Like I keep saying, there are too many similarities between today and the early 2000s to sit back and accept the "it's different this time" mantra coming from Wall Street.
Now, indeed, perhaps it is (different this time), but even the present-day arguments in that regard are eerie echoes of the tech-inspired mantra of the late-90s.
Fiddling around with graphs this morning, something's jumping out at me...
Take a look...
Here are the S&P major sectors % changes during the 5 years leading into the early 2000s tech disaster. Note the gaps forming leading into the 1998 19% correction, then the massive divergence (tech leaving the pack, especially) before the S&P got sliced in half, and the Nasdaq imploded into a devastating -85% 3-year freefall:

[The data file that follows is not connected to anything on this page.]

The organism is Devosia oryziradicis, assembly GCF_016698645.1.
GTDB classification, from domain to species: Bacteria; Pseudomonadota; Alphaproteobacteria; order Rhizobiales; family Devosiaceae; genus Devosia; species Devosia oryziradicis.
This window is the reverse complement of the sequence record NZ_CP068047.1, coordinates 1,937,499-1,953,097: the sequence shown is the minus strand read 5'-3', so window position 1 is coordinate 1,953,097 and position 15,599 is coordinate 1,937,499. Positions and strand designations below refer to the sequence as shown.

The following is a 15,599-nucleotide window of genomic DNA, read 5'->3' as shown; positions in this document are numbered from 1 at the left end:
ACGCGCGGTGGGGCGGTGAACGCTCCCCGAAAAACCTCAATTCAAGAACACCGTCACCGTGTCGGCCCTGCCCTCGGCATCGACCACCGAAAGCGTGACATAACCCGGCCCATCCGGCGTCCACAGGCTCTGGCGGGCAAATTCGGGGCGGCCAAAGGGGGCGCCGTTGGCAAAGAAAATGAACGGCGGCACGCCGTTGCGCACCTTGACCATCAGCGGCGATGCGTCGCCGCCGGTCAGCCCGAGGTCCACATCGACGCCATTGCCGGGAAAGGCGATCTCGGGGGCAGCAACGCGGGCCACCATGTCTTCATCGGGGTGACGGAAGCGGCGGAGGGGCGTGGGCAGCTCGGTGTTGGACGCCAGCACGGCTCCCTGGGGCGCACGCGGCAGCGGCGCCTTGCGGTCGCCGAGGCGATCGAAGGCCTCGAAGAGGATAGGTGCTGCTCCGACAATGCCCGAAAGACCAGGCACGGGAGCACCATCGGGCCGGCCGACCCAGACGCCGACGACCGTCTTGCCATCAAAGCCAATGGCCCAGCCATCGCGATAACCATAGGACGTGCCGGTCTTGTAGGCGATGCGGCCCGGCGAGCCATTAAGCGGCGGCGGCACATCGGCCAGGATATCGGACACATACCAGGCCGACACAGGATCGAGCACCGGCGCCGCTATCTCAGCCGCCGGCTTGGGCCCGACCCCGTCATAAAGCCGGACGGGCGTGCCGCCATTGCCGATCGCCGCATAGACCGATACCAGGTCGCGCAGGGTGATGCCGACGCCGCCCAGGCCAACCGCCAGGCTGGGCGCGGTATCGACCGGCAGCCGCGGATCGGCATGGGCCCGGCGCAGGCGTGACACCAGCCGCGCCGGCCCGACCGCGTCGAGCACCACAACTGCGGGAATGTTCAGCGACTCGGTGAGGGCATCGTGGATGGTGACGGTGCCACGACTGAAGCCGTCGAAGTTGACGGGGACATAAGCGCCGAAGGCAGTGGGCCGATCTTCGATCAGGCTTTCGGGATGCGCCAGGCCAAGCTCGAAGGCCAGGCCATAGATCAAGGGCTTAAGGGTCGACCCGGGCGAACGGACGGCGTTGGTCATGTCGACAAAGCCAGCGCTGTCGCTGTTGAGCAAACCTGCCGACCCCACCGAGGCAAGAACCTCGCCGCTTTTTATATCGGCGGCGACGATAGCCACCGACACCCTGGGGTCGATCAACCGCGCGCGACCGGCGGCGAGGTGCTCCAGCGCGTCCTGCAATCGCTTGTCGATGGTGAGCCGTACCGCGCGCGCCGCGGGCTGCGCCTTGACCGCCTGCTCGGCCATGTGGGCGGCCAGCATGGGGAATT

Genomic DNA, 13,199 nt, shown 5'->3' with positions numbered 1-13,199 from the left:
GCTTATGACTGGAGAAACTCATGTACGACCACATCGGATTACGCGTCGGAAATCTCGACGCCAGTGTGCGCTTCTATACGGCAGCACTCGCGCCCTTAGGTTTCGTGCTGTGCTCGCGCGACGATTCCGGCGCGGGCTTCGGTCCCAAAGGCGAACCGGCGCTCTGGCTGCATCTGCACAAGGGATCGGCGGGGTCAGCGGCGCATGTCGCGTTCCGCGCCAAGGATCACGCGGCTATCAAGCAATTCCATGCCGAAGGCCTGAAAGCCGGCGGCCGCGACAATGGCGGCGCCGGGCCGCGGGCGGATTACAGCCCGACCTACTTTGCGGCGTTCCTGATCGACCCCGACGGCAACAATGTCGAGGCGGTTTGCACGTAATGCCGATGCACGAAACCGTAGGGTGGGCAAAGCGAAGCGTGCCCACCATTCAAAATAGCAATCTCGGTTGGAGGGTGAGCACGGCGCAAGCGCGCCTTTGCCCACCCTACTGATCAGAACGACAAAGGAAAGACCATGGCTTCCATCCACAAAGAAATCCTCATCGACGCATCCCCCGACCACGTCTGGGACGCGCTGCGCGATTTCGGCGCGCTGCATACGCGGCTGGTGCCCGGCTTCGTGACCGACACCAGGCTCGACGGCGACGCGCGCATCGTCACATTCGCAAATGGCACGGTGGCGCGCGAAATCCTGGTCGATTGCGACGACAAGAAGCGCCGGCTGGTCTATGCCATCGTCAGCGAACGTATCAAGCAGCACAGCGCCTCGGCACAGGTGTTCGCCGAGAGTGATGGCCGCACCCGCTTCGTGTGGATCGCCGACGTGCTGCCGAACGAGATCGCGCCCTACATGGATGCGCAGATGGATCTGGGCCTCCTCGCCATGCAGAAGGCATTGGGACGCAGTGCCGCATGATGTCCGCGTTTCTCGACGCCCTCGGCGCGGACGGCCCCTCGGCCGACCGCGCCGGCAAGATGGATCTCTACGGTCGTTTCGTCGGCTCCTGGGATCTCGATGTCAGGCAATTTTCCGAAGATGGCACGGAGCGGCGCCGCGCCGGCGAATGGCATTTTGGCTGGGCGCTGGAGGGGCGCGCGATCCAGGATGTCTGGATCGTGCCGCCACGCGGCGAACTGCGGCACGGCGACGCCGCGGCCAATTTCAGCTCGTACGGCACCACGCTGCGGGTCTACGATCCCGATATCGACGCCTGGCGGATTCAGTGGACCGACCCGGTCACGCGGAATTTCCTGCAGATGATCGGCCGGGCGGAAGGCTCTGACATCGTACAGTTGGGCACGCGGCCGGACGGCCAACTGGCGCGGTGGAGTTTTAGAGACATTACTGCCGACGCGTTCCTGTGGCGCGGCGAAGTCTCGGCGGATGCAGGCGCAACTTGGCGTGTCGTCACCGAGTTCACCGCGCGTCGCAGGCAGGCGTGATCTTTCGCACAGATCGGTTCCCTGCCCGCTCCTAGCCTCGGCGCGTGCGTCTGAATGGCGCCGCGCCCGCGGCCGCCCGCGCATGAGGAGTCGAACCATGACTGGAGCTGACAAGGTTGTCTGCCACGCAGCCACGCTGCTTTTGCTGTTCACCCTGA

How about the period leading up to the Great Financial Crisis of 2008, when the S&P 500 gave up 57% of its value over ~17 months:
"It is only by obtaining some sort of insight into the psychology of crowds that it can be understood how slight is the action upon them of laws and institutions, how powerless they are to hold any opinions other than those which are imposed upon them, and that it is not with rules based on theories of pure equity that they are to be led, but by seeking what produces an impression on them and what seduces them."